1995 -- Garnett and the start of preps-to-pros
The 1995 game was an especially star-studded affair, led by Kevin Garnett, who would later become the first player in two decades to jump from high school straight to the NBA. "He was very confident, carried himself very well and had a certain maturity to him," Wootten says. "You could look back and say, 'If somebody could have done it, it would be him.'" Garnett didn't disappoint, recording 18 points and 11 rebounds to earn MVP honors as his West squad prevailed, 125-115. Teammate Paul Pierce added 28 points, while the game's other future stars included Vince Carter, Antawn Jamison and Stephon Marbury.
1998 -- McDonald's Goes Primetime
By 1998, the McDonald's game had long been established as the premier high school hoops all-star game in the country. But the game received an added boost when it was televised on ESPN for the first time. "It became even more of 'the game' than it already was," Wootten says. "It brought greater stature to it and more interest than ever before." The players didn't disappoint, with Ronald Curry earning MVP honors with 19 points and 13 rebounds to lead the East to a 128-112 win. Quentin Richardson scored 19 for the West team.
1999 -- Bender Bests MJ
Anytime you get a chance to break Jordan's record, it's pretty special. For Jonathan Bender, he got the chance on national TV. Bender went off in the game's final minutes to turn a close game into a 141-128 West victory. He finished with 31 points, topping Jordan's 18-year-old record. "The crowd was going nuts," Wootten says. "They knew he was zeroing in on the record and were really going wild." Bender also grabbed 10 rebounds and easily earned MVP honors.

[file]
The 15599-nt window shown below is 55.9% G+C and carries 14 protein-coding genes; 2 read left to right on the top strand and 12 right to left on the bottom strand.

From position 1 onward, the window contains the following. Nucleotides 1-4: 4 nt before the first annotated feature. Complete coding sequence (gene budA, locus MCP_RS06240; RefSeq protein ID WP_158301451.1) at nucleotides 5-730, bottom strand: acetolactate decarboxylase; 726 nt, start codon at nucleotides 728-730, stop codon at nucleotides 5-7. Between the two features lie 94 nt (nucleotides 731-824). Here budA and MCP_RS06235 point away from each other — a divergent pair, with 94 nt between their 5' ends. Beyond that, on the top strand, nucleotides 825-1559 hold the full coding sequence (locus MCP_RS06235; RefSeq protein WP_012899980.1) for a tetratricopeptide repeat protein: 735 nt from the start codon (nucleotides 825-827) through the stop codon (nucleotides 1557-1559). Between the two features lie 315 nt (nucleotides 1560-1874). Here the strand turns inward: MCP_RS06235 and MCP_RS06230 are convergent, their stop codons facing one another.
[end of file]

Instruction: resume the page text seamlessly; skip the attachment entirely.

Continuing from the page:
2002/2004 -- She's Got Game
We're cheating here a little by including two moments, but they're so intertwined that it works. In 2002, McDonald's added a girls' game. It was an acknowledgment at how far girls' basketball had come since 1978. Future UConn star Ann Strother led the way in the 2002 game, held at Madison Square Garden. She won co-MVP honors with 21 points to lead the West to a 94-85 victory. The girls' game got a huge boost in 2004, though, when current Tennessee standout Candace Parker won the dunk contest against a field of boys. "That blew my mind," Wootten says. "It was really very special."
2003 -- Coronation of King James
No high school player has dealt with more hype than LeBron James, and that reached its peak at the 2003 McDonald's game in Cleveland. It was the Ohio native's last high school game in the Buckeye State, and James thrived on the attention. He was named MVP by recording a game-high 27 points, seven rebounds and seven assists to lead his East squad to a 122-107 win. "That was something special," Wootten says. "I thought to myself, 'Will he ever be under more pressure?' He was playing in his hometown with all the hype that was there and he was just tremendous." James now stars for the Cavaliers, where his GM is 1985 McDonald's All-American Danny Ferry.